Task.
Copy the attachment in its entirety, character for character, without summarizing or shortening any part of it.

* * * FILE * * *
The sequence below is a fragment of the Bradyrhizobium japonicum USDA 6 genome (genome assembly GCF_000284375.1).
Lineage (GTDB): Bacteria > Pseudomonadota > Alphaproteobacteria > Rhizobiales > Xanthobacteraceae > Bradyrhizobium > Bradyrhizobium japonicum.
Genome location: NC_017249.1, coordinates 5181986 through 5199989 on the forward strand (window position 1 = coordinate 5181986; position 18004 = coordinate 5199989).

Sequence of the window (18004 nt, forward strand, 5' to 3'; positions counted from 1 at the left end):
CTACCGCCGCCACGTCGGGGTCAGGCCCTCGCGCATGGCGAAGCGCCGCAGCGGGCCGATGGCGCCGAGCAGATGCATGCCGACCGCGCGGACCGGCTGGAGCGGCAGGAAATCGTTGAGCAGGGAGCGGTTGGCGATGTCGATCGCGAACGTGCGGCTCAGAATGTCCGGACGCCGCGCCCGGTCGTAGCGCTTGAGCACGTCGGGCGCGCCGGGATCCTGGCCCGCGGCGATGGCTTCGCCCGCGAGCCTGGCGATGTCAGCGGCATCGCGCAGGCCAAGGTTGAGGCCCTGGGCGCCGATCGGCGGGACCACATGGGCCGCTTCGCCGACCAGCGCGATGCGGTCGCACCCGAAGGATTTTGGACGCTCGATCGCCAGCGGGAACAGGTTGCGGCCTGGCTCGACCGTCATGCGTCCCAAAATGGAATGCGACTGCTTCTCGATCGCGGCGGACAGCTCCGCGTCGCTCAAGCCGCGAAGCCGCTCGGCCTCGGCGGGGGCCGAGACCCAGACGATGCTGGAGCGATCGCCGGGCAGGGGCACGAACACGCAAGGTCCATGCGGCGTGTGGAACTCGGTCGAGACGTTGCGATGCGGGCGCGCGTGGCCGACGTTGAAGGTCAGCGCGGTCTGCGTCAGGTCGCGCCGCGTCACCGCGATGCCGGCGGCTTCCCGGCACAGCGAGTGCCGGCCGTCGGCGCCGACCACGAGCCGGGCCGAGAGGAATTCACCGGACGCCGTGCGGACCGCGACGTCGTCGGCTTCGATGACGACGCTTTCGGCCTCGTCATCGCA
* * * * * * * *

The sequence below is a fragment of the Bradyrhizobium japonicum USDA 6 genome (genome assembly GCF_000284375.1).
Lineage (GTDB): Bacteria > Pseudomonadota > Alphaproteobacteria > Rhizobiales > Xanthobacteraceae > Bradyrhizobium > Bradyrhizobium japonicum.
Genome location: NC_017249.1, coordinates 5181986 through 5199989 on the forward strand (window position 1 = coordinate 5181986; position 18004 = coordinate 5199989).

Sequence of the window (18004 nt, forward strand, 5' to 3'; positions counted from 1 at the left end):
CTACCGCCGCCACGTCGGGGTCAGGCCCTCGCGCATGGCGAAGCGCCGCAGCGGGCCGATGGCGCCGAGCAGATGCATGCCGACCGCGCGGACCGGCTGGAGCGGCAGGAAATCGTTGAGCAGGGAGCGGTTGGCGATGTCGATCGCGAACGTGCGGCTCAGAATGTCCGGACGCCGCGCCCGGTCGTAGCGCTTGAGCACGTCGGGCGCGCCGGGATCCTGGCCCGCGGCGATGGCTTCGCCCGCGAGCCTGGCGATGTCAGCGGCATCGCGCAGGCCAAGGTTGAGGCCCTGGGCGCCGATCGGCGGGACCACATGGGCCGCTTCGCCGACCAGCGCGATGCGGTCGCACCCGAAGGATTTTGGACGCTCGATCGCCAGCGGGAACAGGTTGCGGCCTGGCTCGACCGTCATGCGTCCCAAAATGGAATGCGACTGCTTCTCGATCGCGGCGGACAGCTCCGCGTCGCTCAAGCCGCGAAGCCGCTCGGCCTCGGCGGGGGCCGAGACCCAGACGATGCTGGAGCGATCGCCGGGCAGGGGCACGAACACGCAAGGTCCATGCGGCGTGTGGAACTCGGTCGAGACGTTGCGATGCGGGCGCGCGTGGCCGACGTTGAAGGTCAGCGCGGTCTGCGTCAGGTCGCGCCGCGTCACCGCGATGCCGGCGGCTTCCCGGCACAGCGAGTGCCGGCCGTCGGCGCCGACCACGAGCCGGGCCGAGAGGAATTCACCGGACGCCGTGCGGACCGCGACGTCGTCGGCTTCGATGACGACGCTTTCGGCCTCGTCATCGCA